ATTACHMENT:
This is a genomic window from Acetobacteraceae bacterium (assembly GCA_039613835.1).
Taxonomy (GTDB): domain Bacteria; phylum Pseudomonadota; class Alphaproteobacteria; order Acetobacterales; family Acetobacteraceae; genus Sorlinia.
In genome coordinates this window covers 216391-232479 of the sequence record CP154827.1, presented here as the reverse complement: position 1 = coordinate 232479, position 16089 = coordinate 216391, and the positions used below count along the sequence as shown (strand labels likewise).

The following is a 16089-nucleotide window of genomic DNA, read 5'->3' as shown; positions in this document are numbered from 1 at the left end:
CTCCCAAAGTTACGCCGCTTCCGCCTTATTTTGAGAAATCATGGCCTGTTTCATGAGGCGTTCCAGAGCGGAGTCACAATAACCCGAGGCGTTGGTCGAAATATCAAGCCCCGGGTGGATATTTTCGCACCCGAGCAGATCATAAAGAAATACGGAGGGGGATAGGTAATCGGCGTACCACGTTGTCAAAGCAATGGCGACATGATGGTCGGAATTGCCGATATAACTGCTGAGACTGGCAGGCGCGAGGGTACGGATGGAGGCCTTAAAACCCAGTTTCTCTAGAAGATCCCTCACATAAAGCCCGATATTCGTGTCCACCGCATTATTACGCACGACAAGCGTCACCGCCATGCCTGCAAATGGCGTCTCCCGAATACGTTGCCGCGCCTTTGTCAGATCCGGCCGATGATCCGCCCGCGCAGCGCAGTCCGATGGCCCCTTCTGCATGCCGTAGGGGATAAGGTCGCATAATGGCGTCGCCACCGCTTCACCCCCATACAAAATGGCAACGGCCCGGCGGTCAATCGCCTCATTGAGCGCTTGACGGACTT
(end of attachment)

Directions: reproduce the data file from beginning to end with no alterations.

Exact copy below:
This is a genomic window from Acetobacteraceae bacterium (assembly GCA_039613835.1).
Taxonomy (GTDB): domain Bacteria; phylum Pseudomonadota; class Alphaproteobacteria; order Acetobacterales; family Acetobacteraceae; genus Sorlinia.
In genome coordinates this window covers 216391-232479 of the sequence record CP154827.1, presented here as the reverse complement: position 1 = coordinate 232479, position 16089 = coordinate 216391, and the positions used below count along the sequence as shown (strand labels likewise).

The following is a 16089-nucleotide window of genomic DNA, read 5'->3' as shown; positions in this document are numbered from 1 at the left end:
CTCCCAAAGTTACGCCGCTTCCGCCTTATTTTGAGAAATCATGGCCTGTTTCATGAGGCGTTCCAGAGCGGAGTCACAATAACCCGAGGCGTTGGTCGAAATATCAAGCCCCGGGTGGATATTTTCGCACCCGAGCAGATCATAAAGAAATACGGAGGGGGATAGGTAATCGGCGTACCACGTTGTCAAAGCAATGGCGACATGATGGTCGGAATTGCCGATATAACTGCTGAGACTGGCAGGCGCGAGGGTACGGATGGAGGCCTTAAAACCCAGTTTCTCTAGAAGATCCCTCACATAAAGCCCGATATTCGTGTCCACCGCATTATTACGCACGACAAGCGTCACCGCCATGCCTGCAAATGGCGTCTCCCGAATACGTTGCCGCGCCTTTGTCAGATCCGGCCGATGATCCGCCCGCGCAGCGCAGTCCGATGGCCCCTTCTGCATGCCGTAGGGGATAAGGTCGCATAATGGCGTCGCCACCGCTTCACCCCCATACAAAATGGCAACGGCCCGGCGGTCAATCGCCTCATTGAGCGCTTGACGGACTT